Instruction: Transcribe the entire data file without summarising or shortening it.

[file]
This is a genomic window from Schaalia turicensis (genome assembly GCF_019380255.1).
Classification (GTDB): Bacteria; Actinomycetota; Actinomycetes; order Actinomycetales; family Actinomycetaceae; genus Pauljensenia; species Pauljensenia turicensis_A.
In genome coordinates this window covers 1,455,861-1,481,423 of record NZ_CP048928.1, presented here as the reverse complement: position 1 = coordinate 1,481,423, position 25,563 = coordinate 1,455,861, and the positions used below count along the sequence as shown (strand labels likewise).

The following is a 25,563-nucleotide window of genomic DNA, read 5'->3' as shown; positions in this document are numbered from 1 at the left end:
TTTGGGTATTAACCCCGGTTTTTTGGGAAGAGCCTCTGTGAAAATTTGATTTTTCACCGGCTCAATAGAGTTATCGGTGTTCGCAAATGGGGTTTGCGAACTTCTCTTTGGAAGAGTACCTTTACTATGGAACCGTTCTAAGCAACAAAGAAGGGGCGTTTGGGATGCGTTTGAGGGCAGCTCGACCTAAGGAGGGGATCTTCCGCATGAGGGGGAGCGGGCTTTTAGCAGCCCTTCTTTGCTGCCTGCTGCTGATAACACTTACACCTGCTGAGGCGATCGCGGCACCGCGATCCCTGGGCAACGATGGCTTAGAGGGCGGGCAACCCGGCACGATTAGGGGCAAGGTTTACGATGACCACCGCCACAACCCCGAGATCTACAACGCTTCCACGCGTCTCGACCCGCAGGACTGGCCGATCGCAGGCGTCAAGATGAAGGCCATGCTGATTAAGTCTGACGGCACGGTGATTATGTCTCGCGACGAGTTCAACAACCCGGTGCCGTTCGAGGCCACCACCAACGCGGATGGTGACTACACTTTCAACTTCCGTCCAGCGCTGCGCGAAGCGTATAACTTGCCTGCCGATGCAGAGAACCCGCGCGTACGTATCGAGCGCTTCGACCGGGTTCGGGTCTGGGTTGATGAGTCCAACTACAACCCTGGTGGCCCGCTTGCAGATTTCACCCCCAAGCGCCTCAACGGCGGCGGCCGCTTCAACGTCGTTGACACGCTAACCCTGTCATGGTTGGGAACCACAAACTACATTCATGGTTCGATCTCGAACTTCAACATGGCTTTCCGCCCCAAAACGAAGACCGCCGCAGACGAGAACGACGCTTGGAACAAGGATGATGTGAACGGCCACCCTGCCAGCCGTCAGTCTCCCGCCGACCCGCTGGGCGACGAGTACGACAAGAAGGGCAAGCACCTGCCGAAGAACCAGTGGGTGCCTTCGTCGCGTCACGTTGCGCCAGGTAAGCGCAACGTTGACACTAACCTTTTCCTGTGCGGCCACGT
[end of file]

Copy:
This is a genomic window from Schaalia turicensis (genome assembly GCF_019380255.1).
Classification (GTDB): Bacteria; Actinomycetota; Actinomycetes; order Actinomycetales; family Actinomycetaceae; genus Pauljensenia; species Pauljensenia turicensis_A.
In genome coordinates this window covers 1,455,861-1,481,423 of record NZ_CP048928.1, presented here as the reverse complement: position 1 = coordinate 1,481,423, position 25,563 = coordinate 1,455,861, and the positions used below count along the sequence as shown (strand labels likewise).

The following is a 25,563-nucleotide window of genomic DNA, read 5'->3' as shown; positions in this document are numbered from 1 at the left end:
TTTGGGTATTAACCCCGGTTTTTTGGGAAGAGCCTCTGTGAAAATTTGATTTTTCACCGGCTCAATAGAGTTATCGGTGTTCGCAAATGGGGTTTGCGAACTTCTCTTTGGAAGAGTACCTTTACTATGGAACCGTTCTAAGCAACAAAGAAGGGGCGTTTGGGATGCGTTTGAGGGCAGCTCGACCTAAGGAGGGGATCTTCCGCATGAGGGGGAGCGGGCTTTTAGCAGCCCTTCTTTGCTGCCTGCTGCTGATAACACTTACACCTGCTGAGGCGATCGCGGCACCGCGATCCCTGGGCAACGATGGCTTAGAGGGCGGGCAACCCGGCACGATTAGGGGCAAGGTTTACGATGACCACCGCCACAACCCCGAGATCTACAACGCTTCCACGCGTCTCGACCCGCAGGACTGGCCGATCGCAGGCGTCAAGATGAAGGCCATGCTGATTAAGTCTGACGGCACGGTGATTATGTCTCGCGACGAGTTCAACAACCCGGTGCCGTTCGAGGCCACCACCAACGCGGATGGTGACTACACTTTCAACTTCCGTCCAGCGCTGCGCGAAGCGTATAACTTGCCTGCCGATGCAGAGAACCCGCGCGTACGTATCGAGCGCTTCGACCGGGTTCGGGTCTGGGTTGATGAGTCCAACTACAACCCTGGTGGCCCGCTTGCAGATTTCACCCCCAAGCGCCTCAACGGCGGCGGCCGCTTCAACGTCGTTGACACGCTAACCCTGTCATGGTTGGGAACCACAAACTACATTCATGGTTCGATCTCGAACTTCAACATGGCTTTCCGCCCCAAAACGAAGACCGCCGCAGACGAGAACGACGCTTGGAACAAGGATGATGTGAACGGCCACCCTGCCAGCCGTCAGTCTCCCGCCGACCCGCTGGGCGACGAGTACGACAAGAAGGGCAAGCACCTGCCGAAGAACCAGTGGGTGCCTTCGTCGCGTCACGTTGCGCCAGGTAAGCGCAACGTTGACACTAACCTTTTCCTGTGCGGCCACGT